Keloids: Diagnosis and treatment
How do dermatologists diagnose keloids?
A dermatologist can usually diagnose a keloid by looking at it.
If a keloid looks like a worrisome skin growth, a dermatologist may perform a skin biopsy. This involves removing a small section so that it can studied under a microscope. A dermatologist can quickly and easily remove a small section during an office visit.
How do dermatologists treat keloids?
To give their patients the best results, dermatologists may recommend more than one type of treatment for a keloid. These scars can be difficult to get rid of, and some return after treatment. Using two or more types of treatment often improves results.
Before your appointment with a dermatologist, it’s helpful to think about what you expect from treatment. Think how you would answer the following questions:
Is easing a symptom like pain or itch most important to you?
Will flattening or softening the keloid help you feel better?
If you have a keloid on your ear, is your primary goal to wear earrings again?
Knowing what you expect will help your dermatologist provide you with realistic information about what treatment can do. It will also help your dermatologist create your treatment plan.
If you’ve had keloid treatment before, make sure your dermatologist knows.
A treatment plan for keloids may include:
Injections of corticosteroids and other medicines: These injections are often part a treatment plan for keloids. When injected into the keloid, these medicines help to shrink the scar.
Patients usually receive a series of injections once every three to four weeks. On average, patients return about four times for these injections. The first injections tend to relieve symptoms and make the keloid feel softer.
Between 50% and 80% of keloids shrink after being injected. Many of these keloids, however, will regrow within five years. To improve results, dermatologists often add another therapy to the treatment plan.
Surgical removal (keloid surgery): This treatment involves surgically cutting out the keloid. While this may seem like a permanent solution, it’s important to know that nearly 100% of keloids return after this treatment.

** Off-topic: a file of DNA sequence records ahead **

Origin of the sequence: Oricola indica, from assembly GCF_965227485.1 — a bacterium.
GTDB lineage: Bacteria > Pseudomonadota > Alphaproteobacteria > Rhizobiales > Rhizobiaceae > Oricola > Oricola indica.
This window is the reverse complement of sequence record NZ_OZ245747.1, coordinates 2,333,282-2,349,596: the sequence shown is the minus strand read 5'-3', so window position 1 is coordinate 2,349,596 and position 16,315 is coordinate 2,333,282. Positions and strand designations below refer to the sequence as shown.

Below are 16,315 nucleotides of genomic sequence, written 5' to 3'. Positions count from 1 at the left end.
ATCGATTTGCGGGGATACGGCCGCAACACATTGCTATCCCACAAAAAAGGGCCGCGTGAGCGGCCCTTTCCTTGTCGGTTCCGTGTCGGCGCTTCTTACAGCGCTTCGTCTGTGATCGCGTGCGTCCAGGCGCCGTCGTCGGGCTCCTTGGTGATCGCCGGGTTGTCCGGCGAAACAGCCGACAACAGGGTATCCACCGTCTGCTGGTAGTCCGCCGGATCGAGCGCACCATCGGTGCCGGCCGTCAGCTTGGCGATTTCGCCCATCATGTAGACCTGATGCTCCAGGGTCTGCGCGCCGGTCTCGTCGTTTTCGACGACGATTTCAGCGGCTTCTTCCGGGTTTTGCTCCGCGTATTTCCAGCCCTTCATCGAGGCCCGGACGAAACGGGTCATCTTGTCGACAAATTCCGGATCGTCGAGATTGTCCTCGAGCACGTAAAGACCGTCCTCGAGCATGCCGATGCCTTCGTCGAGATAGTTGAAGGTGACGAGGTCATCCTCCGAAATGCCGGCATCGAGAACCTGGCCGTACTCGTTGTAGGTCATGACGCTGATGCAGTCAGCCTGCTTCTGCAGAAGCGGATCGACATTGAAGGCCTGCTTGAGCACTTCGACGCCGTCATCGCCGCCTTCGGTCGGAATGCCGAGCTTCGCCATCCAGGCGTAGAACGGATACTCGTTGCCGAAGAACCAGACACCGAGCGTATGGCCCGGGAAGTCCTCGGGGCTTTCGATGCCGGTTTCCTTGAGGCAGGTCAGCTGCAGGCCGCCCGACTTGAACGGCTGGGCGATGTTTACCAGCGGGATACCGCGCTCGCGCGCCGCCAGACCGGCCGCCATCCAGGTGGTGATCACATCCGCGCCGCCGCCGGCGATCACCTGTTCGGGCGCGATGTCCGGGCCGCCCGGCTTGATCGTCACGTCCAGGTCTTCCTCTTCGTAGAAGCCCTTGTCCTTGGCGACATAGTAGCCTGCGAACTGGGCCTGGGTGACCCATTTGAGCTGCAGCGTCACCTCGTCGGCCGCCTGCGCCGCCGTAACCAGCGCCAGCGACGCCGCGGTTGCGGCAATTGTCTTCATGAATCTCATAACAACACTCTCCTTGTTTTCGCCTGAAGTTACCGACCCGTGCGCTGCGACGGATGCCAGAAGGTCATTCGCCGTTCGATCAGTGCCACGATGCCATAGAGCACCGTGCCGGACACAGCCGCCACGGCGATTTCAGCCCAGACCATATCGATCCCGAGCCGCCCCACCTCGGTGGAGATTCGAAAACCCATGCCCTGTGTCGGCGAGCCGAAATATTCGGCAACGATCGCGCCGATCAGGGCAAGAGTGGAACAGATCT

To reduce the risk of a keloid returning after surgical removal, dermatologists often treat patients with another keloid treatment after the surgery. Injections of corticosteroids or cryotherapy may help reduce the risk. If the keloid is on an earlobe, wearing a special earring that puts pressure on the earlobe can prevent the keloid from returning.
Receiving radiation treatments after surgical removal may also prevent a keloid from returning.
Pressure earring, dressing, or garment: This is often used after keloid surgery. Putting pressure on the area reduces blood flow, which can stop a keloid from returning.
Between 90% and 100% of patients who use this treatment as directed after keloid surgery can prevent another keloid.
Using this as directed, however, can be difficult. These devices tend to be uncomfortable. To get results, a patient must wear it for up to 16 hours a day for 6 to 12 months.
The pressure earring tends to be easiest to wear. It is often recommended after a dermatologist removes a keloid from an earlobe.
Laser treatment: This can reduce the height and fade the color of a keloid. It’s often used along with another treatment like a series of corticosteroid injections or pressure.
Silicone sheets and gels: These may be used along with pressure to prevent a keloid from returning.
Sometimes, silicone is used alone to flatten a keloid. In one study, 34% of the raised scars had some flattening after patients used the silicone gel daily for six months.
Cryotherapy: This treatment freezes the keloid from the inside out while saving the skin beneath the keloid. It’s used to reduce the hardness and size of a keloid. Cryotherapy works best on small keloids.
Having a few cryotherapy treatments before (or after) receiving injections of corticosteroids may reduce the size of a keloid. This can make the injections more effective.
Dermatologists have found that patients who have three or more cryotherapy treatments tend to get the best results.
Radiation treatments: Getting radiation therapy after your dermatologist surgically removes the keloid may prevent the keloid from returning. Patients may begin radiation treatments immediately after keloid surgery, the next day, or a week later.
Radiation may also be used alone to reduce the size of a keloid. Results, however, tend to be better when it’s used after keloid surgery.
Ligature: If a surgical thread can be tied around the keloid, your dermatologist may recommend this treatment. The surgical thread will gradually cut into the keloid, which can cause it to fall off. You’ll need to tie a new surgical thread around the keloid every two to three weeks.
Other treatments: To improve results, dermatologists are studying new treatments. To give you the best results, your dermatologist may recommend another treatment option.
What is the outcome after treatment for a keloid?
Treatment can reduce the size of keloid. It can reduce symptoms like pain and itch. Sometimes, treatment gets rid of a keloid.
Even after successful treatment, some keloids return. Following your dermatologist’s instructions can help you reduce the chance of a keloid returning. It will also help you get the best results from treatment.
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